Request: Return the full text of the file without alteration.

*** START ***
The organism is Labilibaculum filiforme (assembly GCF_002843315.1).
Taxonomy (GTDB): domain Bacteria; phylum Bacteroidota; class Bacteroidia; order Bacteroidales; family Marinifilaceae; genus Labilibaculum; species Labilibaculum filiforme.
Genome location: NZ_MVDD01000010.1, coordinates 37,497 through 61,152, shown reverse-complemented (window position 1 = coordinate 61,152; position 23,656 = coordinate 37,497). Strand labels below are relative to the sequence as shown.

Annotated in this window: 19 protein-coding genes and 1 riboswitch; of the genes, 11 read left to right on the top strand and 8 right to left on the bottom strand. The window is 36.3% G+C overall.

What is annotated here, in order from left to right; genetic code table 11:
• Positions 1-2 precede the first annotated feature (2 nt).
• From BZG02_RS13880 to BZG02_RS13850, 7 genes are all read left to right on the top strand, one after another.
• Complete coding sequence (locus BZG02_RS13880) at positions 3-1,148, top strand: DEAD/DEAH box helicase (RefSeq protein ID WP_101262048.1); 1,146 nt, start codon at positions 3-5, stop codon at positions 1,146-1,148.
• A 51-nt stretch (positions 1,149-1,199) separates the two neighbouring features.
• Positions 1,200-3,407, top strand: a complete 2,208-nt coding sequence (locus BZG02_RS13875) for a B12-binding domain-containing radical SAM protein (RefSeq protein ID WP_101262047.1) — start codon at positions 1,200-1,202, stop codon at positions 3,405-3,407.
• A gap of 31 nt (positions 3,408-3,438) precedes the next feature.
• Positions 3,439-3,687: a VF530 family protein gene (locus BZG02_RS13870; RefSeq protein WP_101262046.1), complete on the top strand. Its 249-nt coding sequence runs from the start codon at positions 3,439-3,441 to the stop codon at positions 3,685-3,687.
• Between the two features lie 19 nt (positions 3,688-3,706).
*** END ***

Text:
The organism is Labilibaculum filiforme (assembly GCF_002843315.1).
Taxonomy (GTDB): domain Bacteria; phylum Bacteroidota; class Bacteroidia; order Bacteroidales; family Marinifilaceae; genus Labilibaculum; species Labilibaculum filiforme.
Genome location: NZ_MVDD01000010.1, coordinates 37,497 through 61,152, shown reverse-complemented (window position 1 = coordinate 61,152; position 23,656 = coordinate 37,497). Strand labels below are relative to the sequence as shown.

Annotated in this window: 19 protein-coding genes and 1 riboswitch; of the genes, 11 read left to right on the top strand and 8 right to left on the bottom strand. The window is 36.3% G+C overall.

What is annotated here, in order from left to right; genetic code table 11:
• Positions 1-2 precede the first annotated feature (2 nt).
• From BZG02_RS13880 to BZG02_RS13850, 7 genes are all read left to right on the top strand, one after another.
• Complete coding sequence (locus BZG02_RS13880) at positions 3-1,148, top strand: DEAD/DEAH box helicase (RefSeq protein ID WP_101262048.1); 1,146 nt, start codon at positions 3-5, stop codon at positions 1,146-1,148.
• A 51-nt stretch (positions 1,149-1,199) separates the two neighbouring features.
• Positions 1,200-3,407, top strand: a complete 2,208-nt coding sequence (locus BZG02_RS13875) for a B12-binding domain-containing radical SAM protein (RefSeq protein ID WP_101262047.1) — start codon at positions 1,200-1,202, stop codon at positions 3,405-3,407.
• A gap of 31 nt (positions 3,408-3,438) precedes the next feature.
• Positions 3,439-3,687: a VF530 family protein gene (locus BZG02_RS13870; RefSeq protein WP_101262046.1), complete on the top strand. Its 249-nt coding sequence runs from the start codon at positions 3,439-3,441 to the stop codon at positions 3,685-3,687.
• Between the two features lie 19 nt (positions 3,688-3,706).